Did I say that?????????? What I meant was that someone who is so bent on the "correct procedure" for everything to the point of not having an enjoyable meal. No, I put my napkin on my lap and also keep my elbows off the table and hope others do also, but I would NEVER bring it to someone's attention or mention their manners in anyway (unless it was my child or grandchild who was in my care for a while). I believe in living by example and find myself not in a position to correct other adults. If they eat like pigs, I probably won't have them over again. Does this clarify my position? Am I forgiven?
I don't see how using proper table manners could make a meal any less enjoyable.
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Old 01-02-2007, 05:25 PM   #39
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Originally Posted by BreezyCooking
I completely agree AndyM.

And frankly, while I'm all for good table manners & teaching same to youngsters, I would rather eat worms & die than insult an adult family member or guest at my table by making them feel uncomfortable because their table manners didn't come up to "standards".

I consider food a celebration of life & an opportunity to bring friends & family together. Whether or not they put their elbows on the table or might have barbecue sauce on their lips doesn't enter into it for me.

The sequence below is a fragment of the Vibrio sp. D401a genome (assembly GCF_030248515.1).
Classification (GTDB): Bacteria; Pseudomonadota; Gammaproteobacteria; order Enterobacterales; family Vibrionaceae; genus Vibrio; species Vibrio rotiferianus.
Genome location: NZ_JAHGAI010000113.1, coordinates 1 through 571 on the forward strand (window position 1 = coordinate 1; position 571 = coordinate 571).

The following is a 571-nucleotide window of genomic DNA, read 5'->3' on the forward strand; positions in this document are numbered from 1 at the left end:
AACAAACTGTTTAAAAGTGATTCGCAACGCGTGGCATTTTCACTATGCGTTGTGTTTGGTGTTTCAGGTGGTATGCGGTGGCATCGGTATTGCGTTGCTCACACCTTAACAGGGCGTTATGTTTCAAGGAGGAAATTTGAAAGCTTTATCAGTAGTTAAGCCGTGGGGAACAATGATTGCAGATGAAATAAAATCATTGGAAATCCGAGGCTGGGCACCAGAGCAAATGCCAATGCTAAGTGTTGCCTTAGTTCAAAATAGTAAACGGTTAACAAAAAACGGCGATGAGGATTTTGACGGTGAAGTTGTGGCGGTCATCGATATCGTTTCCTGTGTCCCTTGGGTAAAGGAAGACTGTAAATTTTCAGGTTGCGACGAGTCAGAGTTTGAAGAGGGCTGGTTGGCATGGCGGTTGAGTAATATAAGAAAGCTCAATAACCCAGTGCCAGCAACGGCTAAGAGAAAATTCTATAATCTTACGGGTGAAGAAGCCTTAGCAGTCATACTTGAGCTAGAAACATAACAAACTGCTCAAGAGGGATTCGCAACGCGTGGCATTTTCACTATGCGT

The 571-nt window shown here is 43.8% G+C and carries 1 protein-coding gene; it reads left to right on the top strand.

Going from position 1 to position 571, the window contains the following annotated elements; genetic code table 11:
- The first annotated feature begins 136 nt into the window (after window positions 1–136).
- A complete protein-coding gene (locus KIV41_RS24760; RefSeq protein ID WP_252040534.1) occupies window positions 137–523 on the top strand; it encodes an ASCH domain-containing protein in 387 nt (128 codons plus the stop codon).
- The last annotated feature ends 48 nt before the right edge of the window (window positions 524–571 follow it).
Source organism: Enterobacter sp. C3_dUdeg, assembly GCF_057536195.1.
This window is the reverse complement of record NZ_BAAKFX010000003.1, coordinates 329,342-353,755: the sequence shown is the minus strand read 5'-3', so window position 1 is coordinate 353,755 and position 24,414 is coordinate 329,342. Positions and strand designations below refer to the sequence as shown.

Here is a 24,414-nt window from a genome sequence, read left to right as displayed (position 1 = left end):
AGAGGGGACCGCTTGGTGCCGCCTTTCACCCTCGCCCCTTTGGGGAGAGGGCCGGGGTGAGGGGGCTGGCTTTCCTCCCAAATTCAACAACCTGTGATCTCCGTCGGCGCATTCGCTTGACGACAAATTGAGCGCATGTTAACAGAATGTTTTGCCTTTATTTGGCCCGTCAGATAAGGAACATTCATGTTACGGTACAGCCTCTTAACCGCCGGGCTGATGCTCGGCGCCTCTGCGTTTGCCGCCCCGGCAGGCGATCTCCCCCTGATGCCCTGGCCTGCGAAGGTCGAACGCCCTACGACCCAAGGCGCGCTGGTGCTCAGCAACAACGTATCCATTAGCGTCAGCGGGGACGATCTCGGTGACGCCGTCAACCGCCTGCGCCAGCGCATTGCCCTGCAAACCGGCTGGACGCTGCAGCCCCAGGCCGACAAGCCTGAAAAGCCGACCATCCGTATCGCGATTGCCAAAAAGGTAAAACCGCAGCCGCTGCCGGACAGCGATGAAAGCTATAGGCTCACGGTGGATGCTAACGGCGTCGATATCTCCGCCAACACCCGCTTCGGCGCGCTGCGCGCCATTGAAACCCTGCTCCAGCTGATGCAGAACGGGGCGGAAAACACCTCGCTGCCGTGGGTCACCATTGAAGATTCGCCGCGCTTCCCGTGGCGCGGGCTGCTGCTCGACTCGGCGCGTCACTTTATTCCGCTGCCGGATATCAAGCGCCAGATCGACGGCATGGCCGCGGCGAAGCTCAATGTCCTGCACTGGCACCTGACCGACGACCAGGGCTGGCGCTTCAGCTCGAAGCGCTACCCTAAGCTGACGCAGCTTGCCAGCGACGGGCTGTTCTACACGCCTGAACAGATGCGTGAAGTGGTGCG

Ah, but the very act of correcting someone's elses' behaviour (by word or deed) would be rude and boorish. It would never happen.
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Old 01-02-2007, 05:26 PM   #40
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Quote:
Originally Posted by Andy M.
KE, it's not our generations that are the problem, it's a younger generation thing.
I agree, Andy. And I'm pleased to report that, apparently, the lessons we taught our children were learned and stuck, because they are teaching their children similarly. Even our little 3-year-old grandson, Ian, says "Please" and "Thank You" and can conduct himself quite well when at table. Same for his 5-year-old cousin, Seth. Their fathers, our sons, also married ladies who were taught the value of manners and proper comportment. There's hope.